Term life insurance is the most affordable and straightforward type of life insurance. Find out how to get financial protection without breaking the bank.
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byPatrick Hanzel, CFP®
Patrick Hanzel, CFP®
CERTIFIED FINANCIAL PLANNER™ & Advanced Planning Team Lead
Updated September 22, 2021|3 min read
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A term life insurance policy delivers affordable financial protection to your family and gives you peace of mind. Unlike permanent life insurance, which lasts for the rest of your life and comes with a cash value, term life is easy to manage and cost-effective. Because of low pricing and simplicity, a term policy is the best kind of life insurance for most people. If you’re ready to shop for life insurance, you don’t have to do it alone. We can help you find the most robust coverage for a competitive price.
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Term life insurance works by guaranteeing financial protection for your family over a specific period — the term — before expiring. If you die before the term ends, your beneficiary receives a death benefit, a tax-free lump sum of money that can be used to cover funeral costs, bills, or any other expenses.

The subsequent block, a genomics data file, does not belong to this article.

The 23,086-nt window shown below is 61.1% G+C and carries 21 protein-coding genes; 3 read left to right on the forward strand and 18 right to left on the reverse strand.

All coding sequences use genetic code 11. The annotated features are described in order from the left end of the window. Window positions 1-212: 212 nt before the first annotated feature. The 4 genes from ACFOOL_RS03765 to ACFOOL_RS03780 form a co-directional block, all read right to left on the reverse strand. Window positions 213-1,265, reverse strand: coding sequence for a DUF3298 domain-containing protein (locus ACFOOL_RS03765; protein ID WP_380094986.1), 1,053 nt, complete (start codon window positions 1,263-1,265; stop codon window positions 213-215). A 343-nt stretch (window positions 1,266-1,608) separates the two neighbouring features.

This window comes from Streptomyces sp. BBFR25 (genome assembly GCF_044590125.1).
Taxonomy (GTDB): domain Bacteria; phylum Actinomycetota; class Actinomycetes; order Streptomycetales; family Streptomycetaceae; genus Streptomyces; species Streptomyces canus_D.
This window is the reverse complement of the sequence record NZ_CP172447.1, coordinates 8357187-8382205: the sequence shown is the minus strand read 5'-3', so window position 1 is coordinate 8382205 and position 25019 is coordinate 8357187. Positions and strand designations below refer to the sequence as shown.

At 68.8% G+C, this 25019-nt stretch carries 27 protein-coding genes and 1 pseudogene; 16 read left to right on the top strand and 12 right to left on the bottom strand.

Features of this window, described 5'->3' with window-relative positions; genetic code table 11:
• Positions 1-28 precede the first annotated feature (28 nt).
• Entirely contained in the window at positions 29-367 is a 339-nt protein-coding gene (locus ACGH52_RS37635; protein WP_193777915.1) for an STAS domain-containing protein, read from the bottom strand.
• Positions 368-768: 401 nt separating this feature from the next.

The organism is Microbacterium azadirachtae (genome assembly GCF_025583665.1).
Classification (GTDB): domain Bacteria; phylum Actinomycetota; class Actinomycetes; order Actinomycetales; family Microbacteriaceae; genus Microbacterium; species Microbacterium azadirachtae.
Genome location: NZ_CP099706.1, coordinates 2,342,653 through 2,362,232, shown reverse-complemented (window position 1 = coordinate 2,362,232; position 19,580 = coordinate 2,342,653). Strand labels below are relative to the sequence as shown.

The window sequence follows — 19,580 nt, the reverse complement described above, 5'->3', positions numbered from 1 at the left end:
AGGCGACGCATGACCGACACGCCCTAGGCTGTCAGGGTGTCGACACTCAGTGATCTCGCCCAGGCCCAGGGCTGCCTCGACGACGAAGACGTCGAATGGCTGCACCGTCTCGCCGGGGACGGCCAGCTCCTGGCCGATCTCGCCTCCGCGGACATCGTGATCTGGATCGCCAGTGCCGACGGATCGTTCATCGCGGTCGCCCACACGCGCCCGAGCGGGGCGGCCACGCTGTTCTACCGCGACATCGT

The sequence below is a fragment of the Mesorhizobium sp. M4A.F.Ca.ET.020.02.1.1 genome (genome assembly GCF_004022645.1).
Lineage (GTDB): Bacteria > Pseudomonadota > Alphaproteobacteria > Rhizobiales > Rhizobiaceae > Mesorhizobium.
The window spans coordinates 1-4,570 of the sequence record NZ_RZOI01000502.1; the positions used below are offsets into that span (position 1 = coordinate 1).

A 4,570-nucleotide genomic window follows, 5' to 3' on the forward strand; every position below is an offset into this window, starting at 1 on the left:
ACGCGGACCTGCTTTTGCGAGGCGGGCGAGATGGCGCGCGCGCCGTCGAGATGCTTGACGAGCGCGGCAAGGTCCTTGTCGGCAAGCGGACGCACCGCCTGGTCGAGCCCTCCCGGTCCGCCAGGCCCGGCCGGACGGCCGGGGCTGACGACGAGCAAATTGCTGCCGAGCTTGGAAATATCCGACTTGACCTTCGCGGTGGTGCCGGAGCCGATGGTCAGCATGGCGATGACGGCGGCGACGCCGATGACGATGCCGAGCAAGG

Terms usually last from 10 to 30 years and you pay a monthly or annual premium, which is determined using your policy details and your health and demographic information. This is different from permanent life insurance, which lasts for the rest of your life and comes with a cash value.
People often choose term over whole life insurance because it’s affordable and straightforward. You can choose your term length and coverage amount so you don’t pay for more financial protection than you need. And unless you have a unique financial situation or lifelong dependents, going with term life insurance will make more sense.
|Term life insurance policy features|
|Policy duration||10-30 years|
|Guaranteed death benefit?||Yes|
Life insurance quotes are determined by your age, health history, hobbies (risky activities can cost you), coverage amount, and term length. If you add riders to your policy, that will also impact how much you pay.